Azizi F, Ghanbarian A, Momenan AA, Hadaegh F, Mirmiran P, Hedayati M, et al. Prevention of non-communicable disease in a population in nutrition transition: Tehran Lipid and Glucose Study phase II. Trials. 2009;10:5.
Azizi F, Zadeh-Vakili A, Takyar M. Review of rationale, design, and initial findings: Tehran Lipid and Glucose Study. Int J Endocrinol Metab. 2018;16:e84777.
Tehrani FR, Solaymani-Dodaran M, Tohidi M, Gohari MR, Azizi F. Modeling age at menopause using serum concentration of anti-mullerian hormone. J Clin Endocrinol Metab. 2013;98:729–35.
Executive summary of the clinical guidelines on the identification, evaluation, and treatment of overweight and obesity in adults. Arch Intern Med. 1998;158:1855–67.
Mirmiran P, Esfahani FH, Mehrabi Y, Hedayati M, Azizi F. Reliability and relative validity of an FFQ for nutrients in the Tehran lipid and glucose study. Public Health Nutr. 2010;13:654–62.
Esfahani FH, Asghari G, Mirmiran P, Azizi F. Reproducibility and relative validity of food group intake in a food frequency questionnaire developed for the Tehran Lipid and Glucose Study. J Epidemiol. 2010;20:150–8.
Azar M, Sarkisian E. Food composition table of Iran. National Nutrition and Food Research Institute of Shaheed Beheshti University. (in Farsi).
Ars.usda.gov (homepage on internet). Washington DC: United States Department of Agriculture, Agriculture of Research Service. [Updated 2009 April 27]. Available from: http://www.nal.usda.gov/fnic/foodcomp/.
Dolleman M, Verschuren WM, Eijkemans MJ, Dolle ME, Jansen EH, Broekmans FJ, et al. Reproductive and lifestyle determinants of anti-Mullerian hormone in a large population-based study. J Clin Endocrinol Metab. 2013;98:2106–15.
Jung S, Allen N, Arslan AA, Baglietto L, Brinton LA, Egleston BL, et al. Demographic, lifestyle, and other factors in relation to antimullerian hormone levels in mostly late premenopausal women. Fertil Steril. 2017;107:1012–22 e2.
Moslehi N, Shab-Bidar S, Ramezani Tehrani F, Mirmiran P, Azizi F. Is ovarian reserve associated with body mass index and obesity in reproductive aged women? A Meta-Analysis Menopause. 2018;25:1046–55.
Sjaarda LA, Schisterman EF, Schliep KC, Plowden T, Zarek SM, Yeung E, et al. Dietary carbohydrate intake does not impact insulin resistance or androgens in healthy. Eumenorrheic Women J Clin Endocrinol Metab. 2015;100:2979–86.
Nagel G, Altenburg HP, Nieters A, Boffetta P, Linseisen J. Reproductive and dietary determinants of the age at menopause in EPIC-Heidelberg. Maturitas. 2005;52:337–47.
Carwile JL, Willett WC, Michels KB. Consumption of low-fat dairy products may delay natural menopause. J Nutr. 2013;143:1642–50.
Kim K, Wactawski-Wende J, Michels KA, Plowden TC, Chaljub EN, Sjaarda LA, et al. Dairy food intake is associated with reproductive hormones and sporadic anovulation among healthy premenopausal women. J Nutr. 2017;147:218–26.
Chavarro JE, Rich-Edwards JW, Rosner B, Willett WC. A prospective study of dairy foods intake and anovulatory infertility. Hum Reprod. 2007;22:1340–7.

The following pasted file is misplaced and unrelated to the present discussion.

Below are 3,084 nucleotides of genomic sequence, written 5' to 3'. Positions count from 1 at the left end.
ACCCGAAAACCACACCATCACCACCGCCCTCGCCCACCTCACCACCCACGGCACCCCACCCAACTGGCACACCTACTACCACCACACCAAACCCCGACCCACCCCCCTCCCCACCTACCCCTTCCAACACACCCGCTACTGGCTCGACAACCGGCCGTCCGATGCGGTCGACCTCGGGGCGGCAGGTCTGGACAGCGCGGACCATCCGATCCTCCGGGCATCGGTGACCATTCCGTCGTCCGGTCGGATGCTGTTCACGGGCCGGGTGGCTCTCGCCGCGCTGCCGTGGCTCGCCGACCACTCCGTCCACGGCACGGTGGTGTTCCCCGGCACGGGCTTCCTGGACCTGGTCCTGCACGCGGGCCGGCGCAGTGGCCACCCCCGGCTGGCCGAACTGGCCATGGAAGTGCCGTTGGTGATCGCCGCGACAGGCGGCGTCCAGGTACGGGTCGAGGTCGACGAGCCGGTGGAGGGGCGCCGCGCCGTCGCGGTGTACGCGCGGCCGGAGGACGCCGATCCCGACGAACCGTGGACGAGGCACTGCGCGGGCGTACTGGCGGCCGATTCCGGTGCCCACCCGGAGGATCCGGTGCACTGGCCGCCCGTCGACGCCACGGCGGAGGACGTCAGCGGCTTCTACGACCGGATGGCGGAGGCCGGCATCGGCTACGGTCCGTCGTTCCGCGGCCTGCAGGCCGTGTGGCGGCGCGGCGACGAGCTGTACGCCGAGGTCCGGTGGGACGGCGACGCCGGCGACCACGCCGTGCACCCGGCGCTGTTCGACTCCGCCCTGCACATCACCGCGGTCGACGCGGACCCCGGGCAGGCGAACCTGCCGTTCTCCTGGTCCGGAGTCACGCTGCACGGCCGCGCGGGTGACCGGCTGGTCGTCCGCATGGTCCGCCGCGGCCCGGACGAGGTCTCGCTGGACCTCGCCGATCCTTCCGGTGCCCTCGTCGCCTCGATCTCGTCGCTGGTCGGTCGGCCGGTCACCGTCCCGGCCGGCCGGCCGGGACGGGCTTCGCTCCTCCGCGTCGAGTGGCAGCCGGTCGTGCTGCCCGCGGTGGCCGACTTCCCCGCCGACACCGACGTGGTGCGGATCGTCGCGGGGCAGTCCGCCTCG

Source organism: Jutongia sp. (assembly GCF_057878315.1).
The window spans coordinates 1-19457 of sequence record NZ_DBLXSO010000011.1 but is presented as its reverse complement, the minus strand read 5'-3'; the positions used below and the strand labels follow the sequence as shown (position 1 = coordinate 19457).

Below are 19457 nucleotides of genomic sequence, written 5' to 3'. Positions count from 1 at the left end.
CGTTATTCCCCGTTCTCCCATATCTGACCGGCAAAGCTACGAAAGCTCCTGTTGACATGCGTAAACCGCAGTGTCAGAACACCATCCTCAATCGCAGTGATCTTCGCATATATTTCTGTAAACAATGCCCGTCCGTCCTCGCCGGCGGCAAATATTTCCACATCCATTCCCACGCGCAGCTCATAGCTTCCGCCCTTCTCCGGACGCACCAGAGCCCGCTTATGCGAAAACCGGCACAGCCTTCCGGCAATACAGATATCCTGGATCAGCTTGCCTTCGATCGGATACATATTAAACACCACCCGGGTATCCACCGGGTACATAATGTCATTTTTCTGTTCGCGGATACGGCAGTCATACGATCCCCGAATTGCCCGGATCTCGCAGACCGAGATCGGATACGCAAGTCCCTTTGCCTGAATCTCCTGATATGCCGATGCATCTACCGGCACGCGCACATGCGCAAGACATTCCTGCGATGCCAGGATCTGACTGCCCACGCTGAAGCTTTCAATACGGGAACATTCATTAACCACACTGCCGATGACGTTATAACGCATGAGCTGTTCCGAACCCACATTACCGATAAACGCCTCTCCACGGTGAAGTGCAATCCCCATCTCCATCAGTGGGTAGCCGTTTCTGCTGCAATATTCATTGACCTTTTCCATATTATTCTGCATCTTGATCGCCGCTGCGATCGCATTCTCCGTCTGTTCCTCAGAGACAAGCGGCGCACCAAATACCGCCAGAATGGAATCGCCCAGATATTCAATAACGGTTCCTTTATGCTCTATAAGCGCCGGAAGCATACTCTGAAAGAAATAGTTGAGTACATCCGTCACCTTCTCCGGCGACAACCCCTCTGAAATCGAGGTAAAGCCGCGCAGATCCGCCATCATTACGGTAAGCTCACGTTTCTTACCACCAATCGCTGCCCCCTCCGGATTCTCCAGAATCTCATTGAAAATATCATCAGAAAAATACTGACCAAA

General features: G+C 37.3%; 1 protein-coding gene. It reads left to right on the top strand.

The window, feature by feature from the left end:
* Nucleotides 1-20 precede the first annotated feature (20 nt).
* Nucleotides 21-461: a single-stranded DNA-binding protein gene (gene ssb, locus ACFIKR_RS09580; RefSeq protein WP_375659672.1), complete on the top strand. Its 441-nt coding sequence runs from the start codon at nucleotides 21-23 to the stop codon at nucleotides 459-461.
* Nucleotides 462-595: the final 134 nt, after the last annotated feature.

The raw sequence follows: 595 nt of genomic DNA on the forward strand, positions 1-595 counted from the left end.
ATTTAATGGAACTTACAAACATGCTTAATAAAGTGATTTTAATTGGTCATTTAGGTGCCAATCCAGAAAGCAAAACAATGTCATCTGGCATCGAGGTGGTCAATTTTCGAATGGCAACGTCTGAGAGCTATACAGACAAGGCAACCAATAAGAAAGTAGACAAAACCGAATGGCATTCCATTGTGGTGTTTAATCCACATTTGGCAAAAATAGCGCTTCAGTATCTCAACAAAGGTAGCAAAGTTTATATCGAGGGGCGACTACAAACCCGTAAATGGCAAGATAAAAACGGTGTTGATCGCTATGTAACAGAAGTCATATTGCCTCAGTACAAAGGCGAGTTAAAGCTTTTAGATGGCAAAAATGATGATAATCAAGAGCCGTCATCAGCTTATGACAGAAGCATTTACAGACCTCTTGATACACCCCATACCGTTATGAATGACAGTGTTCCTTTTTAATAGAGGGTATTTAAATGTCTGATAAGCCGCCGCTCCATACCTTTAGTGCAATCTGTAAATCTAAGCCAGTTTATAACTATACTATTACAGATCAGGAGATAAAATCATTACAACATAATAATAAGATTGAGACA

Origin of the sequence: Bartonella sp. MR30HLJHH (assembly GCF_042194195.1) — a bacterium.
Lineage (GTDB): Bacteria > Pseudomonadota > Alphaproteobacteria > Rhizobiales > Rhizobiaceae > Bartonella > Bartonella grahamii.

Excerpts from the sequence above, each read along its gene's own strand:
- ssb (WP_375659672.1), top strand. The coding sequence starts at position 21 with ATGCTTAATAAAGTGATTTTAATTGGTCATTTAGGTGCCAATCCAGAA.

Swartz WJ, Mattison DR. Galactose inhibition of ovulation in mice. Fertil Steril. 1988;49:522–6.
Bandyopadhyay S, Chakrabarti J, Banerjee S, Pal AK, Goswami SK, Chakravarty BN, et al. Galactose toxicity in the rat as a model for premature ovarian failure: an experimental approach readdressed. Hum Reprod. 2003;18:2031–8.
Cramer DW, Harlow BL, Barbieri RL, Ng WG. Galactose-1-phosphate uridyl transferase activity associated with age at menopause and reproductive history. Fertil Steril. 1989;51:609–15.
Fridovich-Keil JL, Gubbels CS, Spencer JB, Sanders RD, Land JA, Rubio-Gozalbo E. Ovarian function in girls and women with GALT-deficiency galactosemia. J Inherit Metab Dis. 2011;34:357–66.
Wise LA, Wesselink AK, Mikkelsen EM, Cueto H, Hahn KA, Rothman KJ, et al. Dairy intake and fecundability in 2 preconception cohort studies. Am J Clin Nutr. 2017;105:100–10.
Nagata C, Takatsuka N, Kawakami N, Shimizu H. Association of diet with the onset of menopause in Japanese women. Am J Epidemiol. 2000;152:863–7.
Pearce K, Tremellen K. Influence of nutrition on the decline of ovarian reserve and subsequent onset of natural menopause. Hum Fertil (Camb). 2016;19:173–9.
Dorjgochoo T, Kallianpur A, Gao YT, Cai H, Yang G, Li H, et al. Dietary and lifestyle predictors of age at natural menopause and reproductive span in the Shanghai Women’s Health Study. Menopause. 2008;15:924–33.
de Kat AC, van der Schouw YT, Eijkemans MJ, Herber-Gast GC, Visser JA, Verschuren WM, et al. Back to the basics of ovarian aging: a population-based study on longitudinal anti-Mullerian hormone decline. BMC Med. 2016;14:151.
Tehrani FR, Solaymani-Dodaran M, Hedayati M, Azizi F. Is polycystic ovary syndrome an exception for reproductive aging? Hum Reprod. 2010;25:1775–81.
Tsepelidis S, Devreker F, Demeestere I, Flahaut A, Gervy C, Englert Y. Stable serum levels of anti-Mullerian hormone during the menstrual cycle: a prospective study in normo-ovulatory women. Hum Reprod. 2007;22:1837–40.
We express our appreciation to the participants of TLGS for their collaboration and to the entire TLGS staff. The authors wish to acknowledge Ms. Niloofar Shiva for critical editing of English grammar and syntax of the manuscript.
This study, as a part of Ph.D. thesis of Ms. Nazanin Moslehi, was supported by Shahid Beheshti University of Medical Sciences (grant No. 10522-4).
Ethics approval and consent to participate
The ethics committee of the Research Institute for Endocrine Sciences of Shahid Beheshti University of Medical Sciences approved the study protocol, and written informed consent was obtained from all participants (NO. IR.SBMU.ENDOCRINE.REC.1395.335).
Consent for publication
The authors declare that they have no competing interests.
Springer Nature remains neutral with regard to jurisdictional claims in published maps and institutional affiliations.
About this article
Cite this article
Moslehi, N., Mirmiran, P., Azizi, F. et al. Do dietary intakes influence the rate of decline in anti-Mullerian hormone among eumenorrheic women? A population-based prospective investigation. Nutr J 18, 83 (2019). https://doi.org/10.1186/s12937-019-0508-5